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Thursday 7 December 2023 Dublin: 10°C
Brian Lawless/PA Wire Enda Kenny with Finance Minister Michael Noonan

"Ireland is on the way back" - businesses are bullish about the economy right now

Business group IBEC says the recovery is not just well under way, but is gaining momentum.

THE IRISH ECONOMY is “on the way back”, according to business group IBEC, which says the recovery is not just well under way, but is gaining momentum.

In its new forecast for this year which is published today, IBEC revised upwards its projections for consumer spending, investment in the economy, and GDP growth.

The group had previously predicted that consumer spending will increase by 1.3 per cent this year, but has now revised this to 1.9 per cent, based on a boost in consumer sentiment and good employment news.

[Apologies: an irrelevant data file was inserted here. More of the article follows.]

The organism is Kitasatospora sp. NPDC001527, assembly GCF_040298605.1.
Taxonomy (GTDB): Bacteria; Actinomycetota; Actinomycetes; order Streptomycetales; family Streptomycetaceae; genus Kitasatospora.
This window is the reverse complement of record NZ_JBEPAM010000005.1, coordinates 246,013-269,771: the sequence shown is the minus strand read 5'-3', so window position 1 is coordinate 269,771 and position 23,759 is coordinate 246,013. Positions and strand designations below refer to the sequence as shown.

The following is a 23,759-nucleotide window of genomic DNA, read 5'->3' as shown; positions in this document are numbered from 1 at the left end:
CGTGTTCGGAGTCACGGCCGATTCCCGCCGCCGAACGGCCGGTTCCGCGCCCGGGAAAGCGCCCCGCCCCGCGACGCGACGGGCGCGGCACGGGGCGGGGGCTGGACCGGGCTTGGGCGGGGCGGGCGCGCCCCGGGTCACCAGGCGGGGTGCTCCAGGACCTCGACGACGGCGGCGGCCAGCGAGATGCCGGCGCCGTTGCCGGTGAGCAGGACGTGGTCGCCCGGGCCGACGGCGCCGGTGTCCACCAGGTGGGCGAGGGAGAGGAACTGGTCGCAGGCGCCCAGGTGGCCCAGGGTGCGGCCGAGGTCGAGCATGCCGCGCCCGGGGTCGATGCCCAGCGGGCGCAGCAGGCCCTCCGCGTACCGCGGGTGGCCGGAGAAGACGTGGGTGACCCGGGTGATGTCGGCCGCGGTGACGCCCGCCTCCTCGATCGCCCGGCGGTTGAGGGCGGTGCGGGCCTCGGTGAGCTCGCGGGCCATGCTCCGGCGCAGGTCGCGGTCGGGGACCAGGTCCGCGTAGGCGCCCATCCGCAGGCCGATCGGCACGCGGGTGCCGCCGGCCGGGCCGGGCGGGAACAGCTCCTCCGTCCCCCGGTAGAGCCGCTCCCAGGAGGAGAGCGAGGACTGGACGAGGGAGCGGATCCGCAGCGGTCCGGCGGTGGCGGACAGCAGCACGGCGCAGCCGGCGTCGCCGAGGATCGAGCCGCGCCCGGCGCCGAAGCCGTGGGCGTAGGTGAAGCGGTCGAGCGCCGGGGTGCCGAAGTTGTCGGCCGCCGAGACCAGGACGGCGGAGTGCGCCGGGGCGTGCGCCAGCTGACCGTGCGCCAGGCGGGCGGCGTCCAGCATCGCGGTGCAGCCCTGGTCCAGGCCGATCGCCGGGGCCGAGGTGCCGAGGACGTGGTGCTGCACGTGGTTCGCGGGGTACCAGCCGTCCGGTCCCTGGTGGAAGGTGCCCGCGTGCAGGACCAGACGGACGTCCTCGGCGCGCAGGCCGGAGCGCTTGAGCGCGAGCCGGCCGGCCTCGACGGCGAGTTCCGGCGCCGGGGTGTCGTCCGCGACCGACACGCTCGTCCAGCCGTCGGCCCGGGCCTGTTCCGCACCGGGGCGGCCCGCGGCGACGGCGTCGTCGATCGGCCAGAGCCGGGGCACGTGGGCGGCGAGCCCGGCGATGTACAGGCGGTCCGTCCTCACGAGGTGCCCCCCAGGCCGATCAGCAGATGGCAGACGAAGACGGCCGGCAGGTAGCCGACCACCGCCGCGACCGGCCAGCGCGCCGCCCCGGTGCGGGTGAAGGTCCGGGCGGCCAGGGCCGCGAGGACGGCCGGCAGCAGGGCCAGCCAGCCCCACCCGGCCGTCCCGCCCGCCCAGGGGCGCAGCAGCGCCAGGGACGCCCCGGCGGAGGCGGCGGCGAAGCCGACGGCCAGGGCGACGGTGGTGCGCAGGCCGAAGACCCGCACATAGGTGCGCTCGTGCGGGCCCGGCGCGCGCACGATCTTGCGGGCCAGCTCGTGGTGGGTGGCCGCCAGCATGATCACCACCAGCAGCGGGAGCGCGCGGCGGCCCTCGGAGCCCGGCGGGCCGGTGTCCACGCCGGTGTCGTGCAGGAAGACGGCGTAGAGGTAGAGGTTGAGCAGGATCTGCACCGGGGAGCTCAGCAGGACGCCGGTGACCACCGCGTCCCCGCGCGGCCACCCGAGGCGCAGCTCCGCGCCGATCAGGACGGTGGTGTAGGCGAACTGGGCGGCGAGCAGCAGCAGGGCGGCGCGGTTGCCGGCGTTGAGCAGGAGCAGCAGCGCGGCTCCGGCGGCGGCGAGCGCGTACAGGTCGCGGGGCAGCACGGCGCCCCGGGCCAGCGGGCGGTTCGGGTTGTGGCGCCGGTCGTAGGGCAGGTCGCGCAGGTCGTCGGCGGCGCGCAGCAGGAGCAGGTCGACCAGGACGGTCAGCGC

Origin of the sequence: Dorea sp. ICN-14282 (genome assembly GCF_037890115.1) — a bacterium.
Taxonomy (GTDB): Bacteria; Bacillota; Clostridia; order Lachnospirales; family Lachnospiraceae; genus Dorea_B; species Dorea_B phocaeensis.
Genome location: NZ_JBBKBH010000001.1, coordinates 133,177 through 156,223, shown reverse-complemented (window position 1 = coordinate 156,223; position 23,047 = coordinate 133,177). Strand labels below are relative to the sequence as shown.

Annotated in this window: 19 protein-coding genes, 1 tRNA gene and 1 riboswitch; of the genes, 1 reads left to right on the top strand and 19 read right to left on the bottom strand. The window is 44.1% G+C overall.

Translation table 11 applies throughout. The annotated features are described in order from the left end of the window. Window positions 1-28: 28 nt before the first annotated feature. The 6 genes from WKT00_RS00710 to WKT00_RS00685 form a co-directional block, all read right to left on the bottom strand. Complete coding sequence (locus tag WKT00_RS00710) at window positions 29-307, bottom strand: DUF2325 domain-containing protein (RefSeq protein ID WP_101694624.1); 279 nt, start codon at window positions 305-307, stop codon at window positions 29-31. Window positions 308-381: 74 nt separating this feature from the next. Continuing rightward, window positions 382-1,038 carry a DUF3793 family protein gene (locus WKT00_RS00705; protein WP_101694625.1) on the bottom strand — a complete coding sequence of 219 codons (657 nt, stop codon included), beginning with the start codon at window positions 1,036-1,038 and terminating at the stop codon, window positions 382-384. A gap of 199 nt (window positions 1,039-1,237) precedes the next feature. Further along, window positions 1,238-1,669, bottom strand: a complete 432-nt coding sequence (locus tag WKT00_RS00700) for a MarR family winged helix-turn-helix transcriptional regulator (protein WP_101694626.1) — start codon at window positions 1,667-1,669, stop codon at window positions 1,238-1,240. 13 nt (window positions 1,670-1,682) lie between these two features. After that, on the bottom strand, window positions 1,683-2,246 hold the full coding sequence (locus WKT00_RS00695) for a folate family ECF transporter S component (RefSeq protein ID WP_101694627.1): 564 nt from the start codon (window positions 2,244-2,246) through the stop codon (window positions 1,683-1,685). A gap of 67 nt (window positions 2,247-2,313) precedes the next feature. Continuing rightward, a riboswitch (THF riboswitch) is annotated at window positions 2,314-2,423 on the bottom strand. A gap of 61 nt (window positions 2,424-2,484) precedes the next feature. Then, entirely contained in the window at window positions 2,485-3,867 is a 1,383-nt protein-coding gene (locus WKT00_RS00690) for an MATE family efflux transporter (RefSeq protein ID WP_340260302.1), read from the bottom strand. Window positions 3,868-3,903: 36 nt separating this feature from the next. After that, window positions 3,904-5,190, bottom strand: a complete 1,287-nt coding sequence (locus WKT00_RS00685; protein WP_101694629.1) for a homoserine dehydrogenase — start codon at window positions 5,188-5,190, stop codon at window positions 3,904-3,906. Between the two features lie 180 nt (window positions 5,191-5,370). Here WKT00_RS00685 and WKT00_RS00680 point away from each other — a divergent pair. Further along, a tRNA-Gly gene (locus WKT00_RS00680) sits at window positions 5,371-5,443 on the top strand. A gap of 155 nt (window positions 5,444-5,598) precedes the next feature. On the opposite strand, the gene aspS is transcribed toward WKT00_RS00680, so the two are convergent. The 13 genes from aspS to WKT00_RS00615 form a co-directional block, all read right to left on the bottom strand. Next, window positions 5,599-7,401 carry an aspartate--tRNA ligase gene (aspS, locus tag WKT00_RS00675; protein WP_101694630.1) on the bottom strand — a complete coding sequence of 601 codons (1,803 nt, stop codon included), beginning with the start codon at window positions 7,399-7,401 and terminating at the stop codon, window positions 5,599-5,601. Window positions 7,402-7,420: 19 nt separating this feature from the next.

On the jobs front, IBEC predicts that unemployment will drop to 10.9 per cent this year, with around 50,000 new jobs to be created. The current unemployment rate is 11.8 per cent.

The group dismissed the poor GDP figures from last year and said that they don’t represent the “true strength of the real economy,” which it said could be seen in “massive” employment growth and the strengthening of the domestic economy.

It blamed the pharma ‘patent cliff’ – the clustering of a large number of patented drugs going off-patent in quick succession – for having a disproportionately bad effect on Irish exports, wiping almost €5 billion off them last year alone.

“The recovery is gaining momentum, with spectacular employment growth in the private sector and strong increases in consumer confidence, business confidence and investment,” said economist Fergal O’Brien of IBEC.

Ireland is on the way back. We are now out-performing many of our European competitors.

He said that the upswing in the economy’s fortunes means Minister for Finance Michael Noonan should consider reducing income tax in the next budget.

He also cited wage pressures and a fragile European recovery as being a concern.

Read:  Central Bank: The economy is on the up, but inflation remains stubbornly low >

Read: Is it too expensive to do business in Ireland? > 

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